"One of the aspects of considering sanctioning oil is what effect will it have on the Venezuelan people, and is it a step that might bring this ... to a more rapid end?" Tillerson said. "Because not doing anything to bring this to an end is also asking the Venezuelan people to suffer for a much longer time."


3. Lake Tahoe leading the way to 100% renewable energy.


The world-famous Lake Tahoe ski and recreation resorts in California announced they will be the first ski facilities in the US to operate on 100% renewable energy – a goal that when completed is expected to cut their carbon footprint in half!


Squaw Valley Alpine Meadows, the parent company is partnering with electric service provider Liberty Utilities to identify and develop new renewable energy generation, storage, and efficiency projects to benefit the two Lake Tahoe resorts as well as the entire Olympic Valley area.


The President and COO of Squaw Valley Alpine Meadows, said: “Solar power has come down in cost so much that it’s accessible now.  It’s a purely economic decision. And it’s also about how we operate sustainably long into the future”.


1. Oil settles lower and the dollar is up.


Oil prices settled lower today, pushed down by the strengthening dollar and increasing US crude output.  But even with the slump, prices are still on track for the biggest January increase in five years.


Brent crude futures for March delivery dropped to $1.06 to $69.46 a barrel.


US West Texas Intermediate (WTI) crude futures dropped $0.58 to close at $65.56 a barrel.


The oil rally has been bolstered by the US dollar's six-week slide.  We’ll see if this is just a hiccup, or if the trend continues. The US dollar is estimated to fall 3% this month. Oil is priced in US dollars, so a falling dollar can boost demand for crude from buyers using other currencies.


2. Tesla looking to invest in Chile as a way to stay ahead in the Lithium battle.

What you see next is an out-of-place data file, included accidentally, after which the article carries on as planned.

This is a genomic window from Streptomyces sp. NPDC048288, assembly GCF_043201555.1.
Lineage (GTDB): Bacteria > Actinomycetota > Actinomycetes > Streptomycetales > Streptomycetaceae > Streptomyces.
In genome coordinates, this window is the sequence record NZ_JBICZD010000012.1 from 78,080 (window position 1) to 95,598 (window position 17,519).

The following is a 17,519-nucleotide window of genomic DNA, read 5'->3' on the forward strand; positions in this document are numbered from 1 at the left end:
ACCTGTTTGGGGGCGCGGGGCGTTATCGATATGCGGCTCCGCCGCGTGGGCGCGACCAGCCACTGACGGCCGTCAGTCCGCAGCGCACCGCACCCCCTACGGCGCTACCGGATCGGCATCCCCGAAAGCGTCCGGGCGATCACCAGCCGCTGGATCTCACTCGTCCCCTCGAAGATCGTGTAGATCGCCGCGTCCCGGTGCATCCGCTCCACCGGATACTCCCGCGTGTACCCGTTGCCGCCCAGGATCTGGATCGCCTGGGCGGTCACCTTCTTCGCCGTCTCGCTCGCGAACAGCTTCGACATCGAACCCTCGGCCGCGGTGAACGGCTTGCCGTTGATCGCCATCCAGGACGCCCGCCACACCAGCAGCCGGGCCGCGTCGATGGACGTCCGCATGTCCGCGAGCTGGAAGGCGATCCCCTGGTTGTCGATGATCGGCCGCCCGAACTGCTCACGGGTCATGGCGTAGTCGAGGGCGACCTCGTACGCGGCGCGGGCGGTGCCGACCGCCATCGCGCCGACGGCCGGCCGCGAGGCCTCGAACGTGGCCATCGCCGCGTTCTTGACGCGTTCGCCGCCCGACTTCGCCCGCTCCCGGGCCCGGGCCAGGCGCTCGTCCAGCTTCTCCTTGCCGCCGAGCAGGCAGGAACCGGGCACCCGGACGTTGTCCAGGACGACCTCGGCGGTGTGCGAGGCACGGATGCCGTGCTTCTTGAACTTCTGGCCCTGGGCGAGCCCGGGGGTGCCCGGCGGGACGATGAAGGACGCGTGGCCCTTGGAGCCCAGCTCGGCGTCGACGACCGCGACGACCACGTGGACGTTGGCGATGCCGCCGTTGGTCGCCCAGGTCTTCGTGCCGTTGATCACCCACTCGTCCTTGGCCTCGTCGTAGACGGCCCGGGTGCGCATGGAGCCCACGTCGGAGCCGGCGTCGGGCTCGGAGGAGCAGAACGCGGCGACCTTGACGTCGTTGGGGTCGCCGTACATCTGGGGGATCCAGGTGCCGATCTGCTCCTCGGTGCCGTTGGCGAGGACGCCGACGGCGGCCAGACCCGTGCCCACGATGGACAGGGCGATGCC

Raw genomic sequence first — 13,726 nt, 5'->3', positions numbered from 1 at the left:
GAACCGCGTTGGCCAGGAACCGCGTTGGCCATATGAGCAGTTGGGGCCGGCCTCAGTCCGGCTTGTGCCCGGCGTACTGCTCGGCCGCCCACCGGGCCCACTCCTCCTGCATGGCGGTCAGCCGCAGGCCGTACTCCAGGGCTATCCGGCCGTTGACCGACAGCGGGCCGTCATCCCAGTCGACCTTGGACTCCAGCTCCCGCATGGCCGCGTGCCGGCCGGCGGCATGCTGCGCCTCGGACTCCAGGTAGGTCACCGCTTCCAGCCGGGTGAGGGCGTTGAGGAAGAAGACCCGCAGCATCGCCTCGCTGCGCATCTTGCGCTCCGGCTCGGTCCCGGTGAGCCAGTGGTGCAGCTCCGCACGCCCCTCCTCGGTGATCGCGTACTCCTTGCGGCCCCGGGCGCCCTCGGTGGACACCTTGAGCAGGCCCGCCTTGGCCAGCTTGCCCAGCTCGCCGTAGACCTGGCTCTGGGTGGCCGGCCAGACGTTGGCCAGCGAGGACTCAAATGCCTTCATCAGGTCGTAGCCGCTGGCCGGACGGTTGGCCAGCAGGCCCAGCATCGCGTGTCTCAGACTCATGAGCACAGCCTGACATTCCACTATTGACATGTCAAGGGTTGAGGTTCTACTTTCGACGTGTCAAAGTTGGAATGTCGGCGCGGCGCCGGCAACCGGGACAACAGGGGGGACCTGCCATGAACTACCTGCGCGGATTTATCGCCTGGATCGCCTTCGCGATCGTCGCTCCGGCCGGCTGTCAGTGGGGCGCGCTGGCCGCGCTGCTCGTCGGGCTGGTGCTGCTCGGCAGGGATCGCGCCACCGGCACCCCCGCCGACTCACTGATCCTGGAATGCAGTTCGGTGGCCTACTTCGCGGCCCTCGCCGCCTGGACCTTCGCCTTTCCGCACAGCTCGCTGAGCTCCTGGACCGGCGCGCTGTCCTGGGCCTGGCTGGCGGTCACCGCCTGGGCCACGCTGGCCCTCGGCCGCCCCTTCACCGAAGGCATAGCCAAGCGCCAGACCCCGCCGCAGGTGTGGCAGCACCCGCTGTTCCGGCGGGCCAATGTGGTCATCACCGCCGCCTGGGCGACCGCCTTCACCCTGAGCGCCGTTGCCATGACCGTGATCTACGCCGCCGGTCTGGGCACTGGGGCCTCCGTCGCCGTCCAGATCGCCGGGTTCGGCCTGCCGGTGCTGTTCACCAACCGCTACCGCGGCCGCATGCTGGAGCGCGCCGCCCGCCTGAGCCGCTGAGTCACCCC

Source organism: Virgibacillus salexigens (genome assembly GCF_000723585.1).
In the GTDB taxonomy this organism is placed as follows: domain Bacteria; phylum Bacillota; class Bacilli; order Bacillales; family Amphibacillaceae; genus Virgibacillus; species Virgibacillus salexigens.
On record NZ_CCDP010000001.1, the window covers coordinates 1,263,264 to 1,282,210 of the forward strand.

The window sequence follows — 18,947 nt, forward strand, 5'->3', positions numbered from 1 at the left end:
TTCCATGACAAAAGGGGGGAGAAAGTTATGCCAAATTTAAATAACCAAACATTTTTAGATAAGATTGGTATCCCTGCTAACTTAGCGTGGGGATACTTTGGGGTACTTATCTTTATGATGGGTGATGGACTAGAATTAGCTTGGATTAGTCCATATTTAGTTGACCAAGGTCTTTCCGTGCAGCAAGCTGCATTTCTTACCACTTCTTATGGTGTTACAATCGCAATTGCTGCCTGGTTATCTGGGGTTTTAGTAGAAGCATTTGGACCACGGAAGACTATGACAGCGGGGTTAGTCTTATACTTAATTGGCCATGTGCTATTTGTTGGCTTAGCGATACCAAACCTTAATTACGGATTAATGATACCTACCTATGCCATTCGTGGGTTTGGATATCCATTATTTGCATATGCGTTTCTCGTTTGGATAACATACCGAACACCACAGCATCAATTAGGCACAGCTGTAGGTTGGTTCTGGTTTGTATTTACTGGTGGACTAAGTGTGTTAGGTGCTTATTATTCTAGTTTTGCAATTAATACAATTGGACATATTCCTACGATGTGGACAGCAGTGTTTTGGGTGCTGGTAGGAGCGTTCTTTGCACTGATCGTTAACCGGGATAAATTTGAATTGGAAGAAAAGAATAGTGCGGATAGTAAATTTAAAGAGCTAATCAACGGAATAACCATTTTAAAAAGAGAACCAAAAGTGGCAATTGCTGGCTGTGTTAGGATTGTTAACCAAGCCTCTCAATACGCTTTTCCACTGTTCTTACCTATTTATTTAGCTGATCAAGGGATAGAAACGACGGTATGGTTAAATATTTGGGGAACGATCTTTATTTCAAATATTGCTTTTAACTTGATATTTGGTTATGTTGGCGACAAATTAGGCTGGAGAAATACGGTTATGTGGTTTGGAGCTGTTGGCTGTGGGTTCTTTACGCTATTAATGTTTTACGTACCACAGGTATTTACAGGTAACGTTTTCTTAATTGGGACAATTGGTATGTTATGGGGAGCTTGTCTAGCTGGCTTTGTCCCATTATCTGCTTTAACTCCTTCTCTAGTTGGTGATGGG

The Financial Times is reporting that Tesla may be interested in investing in a processing plant in Chile—one of the top-producing lithium countries in the world.  Tesla is looking to ramp up production of its Model 3, which is way behind initial construction and delivery schedules.


Lithium prices have been increasing as demand for batteries continues to go through the roof, and nearly every legacy automaker has announced plans to roll out electric vehicles in the coming years.  Tesla is under the gun to get their cars out fast and at an affordable price for the public!


3. Iraq plans to comply with OPEC cuts despite efforts to increase its oil export capacity.


Even though Iraq has been ramping up its oil export capacity, their Oil Minister Jabbar al-Luiebi said at a conference in London that they still plan to comply with the OPEC production cuts pact in which Iraq agreed to cut 210,000 bpd off its October 2016 level and cap production at 4.351 million bpd.

1. Recent International Energy Agency report predicts U.S. is on track to take the number two spot.


According to a report released by the International Energy Agency on Friday, the United States is on track to overtake Saudi Arabia as the second-largest oil producer in the world, behind Russia.


The IEA wrote, "This year promises to be a record-setting one for the US.  Relentless growth should see the US hit historic highs above 10 million barrels per day, overtaking Saudi Arabia and rivaling Russia during the course of 2018 – provided OPEC/non-OPEC restraints remain in place.”